3. Consequences of our decisions- that is, the good or bad that flows out of our
What is Business Ethics?
The concept has come to mean various things to various people, but generally it's
coming to know what it right or wrong in the workplace and doing what's right —
this is in regard to effects of products/services and in relationships with
stakeholders. (Wallace and Pekel 2001) explain that attention to business ethics is
critical during times of fundamental change ~ times much like those faced now by
businesses, both profit and nonprofit making. In times of fundamental change,
values that were previously taken for granted are now strongly questioned. Many
of these values are no longer followed. Consequently, there is no clear moral
compass to guide leaders through complex dilemmas about what is right or wrong.
Attention to ethics in the workplace sensitizes managers and staff to how they
should act. Perhaps most important, attention to ethics in the workplaces helps
ensure that when leaders and managers are struggling in times of crises and
confusion, they retain a strong moral compass.
Current Ethical Issue in Business
Ethics and moral obligation are something that we all encounter at one time or
another. Even in a professional setting, all persons should act in a manner that
would uphold the good of society. Why is it that good, ethical and moral behavior
is not always adhered to? Is it because some people do not understand ethics and
what it means to be ethical? To be ethical, one has to decide between right and
wrong, determine what is for the betterment of society and act accordingly. Ethics
have three basic criteria that must be met - obligations, moral ideas, and
consequences (Ruggiero, 2004). Businesses have their own code of ethics and the
individuals within that business have to determine whether or not they will follow
that code of ethics. Ethical behavior in business is consistent with the principles,
norms, and standards of business practice that have been agreed upon by society
(Trevino & Nelson, 2004). At times, however, an individual decides to go against
the code of ethical behavior for personal gain.
One of the most important responsibilities that we place on the leaders of
organizations is upholding the highest standards of ethical behavior. In a nutshell,
this comes down to doing the right thing even when the wrong thing might also
have some attraction. Work-place ethics are most often related to decision-making
processes. Most leaders face the opportunity to choose between alternative courses
of action in their work situations and other aspects of their lives. Work-place ethics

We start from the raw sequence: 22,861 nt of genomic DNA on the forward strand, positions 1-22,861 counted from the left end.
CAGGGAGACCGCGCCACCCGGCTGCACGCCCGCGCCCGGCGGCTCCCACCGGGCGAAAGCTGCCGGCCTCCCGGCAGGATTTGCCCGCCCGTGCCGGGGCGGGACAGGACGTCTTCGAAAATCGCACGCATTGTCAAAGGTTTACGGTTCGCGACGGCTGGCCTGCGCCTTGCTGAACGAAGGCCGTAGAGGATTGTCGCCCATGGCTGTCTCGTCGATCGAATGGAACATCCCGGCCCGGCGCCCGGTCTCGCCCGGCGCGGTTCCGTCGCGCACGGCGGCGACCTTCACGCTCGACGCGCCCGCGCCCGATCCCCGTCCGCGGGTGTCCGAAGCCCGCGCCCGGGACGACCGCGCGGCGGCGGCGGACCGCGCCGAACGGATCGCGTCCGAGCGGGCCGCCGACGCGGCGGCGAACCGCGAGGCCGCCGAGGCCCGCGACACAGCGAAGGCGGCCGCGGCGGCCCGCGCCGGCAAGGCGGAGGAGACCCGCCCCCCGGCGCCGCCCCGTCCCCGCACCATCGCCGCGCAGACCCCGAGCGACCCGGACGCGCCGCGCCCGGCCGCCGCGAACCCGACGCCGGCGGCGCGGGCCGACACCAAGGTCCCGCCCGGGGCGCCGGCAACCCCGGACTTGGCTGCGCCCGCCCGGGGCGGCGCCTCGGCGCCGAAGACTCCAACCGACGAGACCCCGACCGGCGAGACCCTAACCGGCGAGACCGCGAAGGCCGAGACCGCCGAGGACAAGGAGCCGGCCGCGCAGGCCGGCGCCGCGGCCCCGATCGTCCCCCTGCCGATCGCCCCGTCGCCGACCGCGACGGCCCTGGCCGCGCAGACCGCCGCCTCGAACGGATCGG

refer to choosing the option that is determined to be the moral or legal "right"
choice, even if the other alterative(s) are very attractive and even if you can "get
away with" the less ethical choice.
How to Handle the Ethical Issues in the Workplace
It's a good idea to prepare to handle ethical issues before they escalate into crises
because when they come up you usually do not have a lot of time to act. Ethical
issues come up with regard to finances, employee relations, discrimination,
religious bias and considerations about whom to promote and how to best allocate
company resources. You can also win the admiration of your coworkers when you
deal with an ethical issue promptly and fairly.
1. Educate yourself on general principles of ethics. When it comes to handling
ethical issues in the workplace, the field is wide and vast. Each discipline
usually has ethical dilemmas that come up again and again, and most come
with regard to purchasing, hiring, firing, promoting and awarding bonuses. It
might not be possible to prepare for every single incident that may arise;
however, it is possible to be aware of situations that can come up and
general methods of addressing ethical dilemmas.
2. Take classes at a local or online university. Many universities offer ethics
classes through their business schools. You can arrange to take one or two of these
courses. If classes are not possible, then you can go to a local library and find
books on ethics in business or your particular field to read.
3. Define both personal and business values. Before beginning work, sit down and
write out what your business' values are. Then write your own personal values and
see where the two do or don't meet. Once you have clarified those values for
yourself, it will be easier to execute them constantly even in the more pressured
environment of a workplace.
4. Role play to effectively prepare for ethical issues in the workplace, imagine
various scenarios that might arise and what your response to them would be. This
exercise will help you to understand and work through your feelings when ethical
dilemmas arise. It will also help you to determine your personal values and make it
easier for you to handle certain ethical situation
The advantages of ethical behavior include:
• Higher revenues - demand from positive consumer support
• Improved brand and business awareness and recognition
• Better employee motivation and recruitment
New sources of finance - e.g. from ethical investors
The disadvantages claimed for ethical business include:
Higher costs - e.g. sourcing from Fair-trade suppliers rather than lowest price
Higher overheads - e.g. training & communication of ethical policy
A danger of building up false expectations.
Businesses and industries are increasingly finding themselves facing external
pressure to improve their ethical track record.
WHY IS IT IMPORTANT TO EXERCISE WORK-PLACE ETHICS?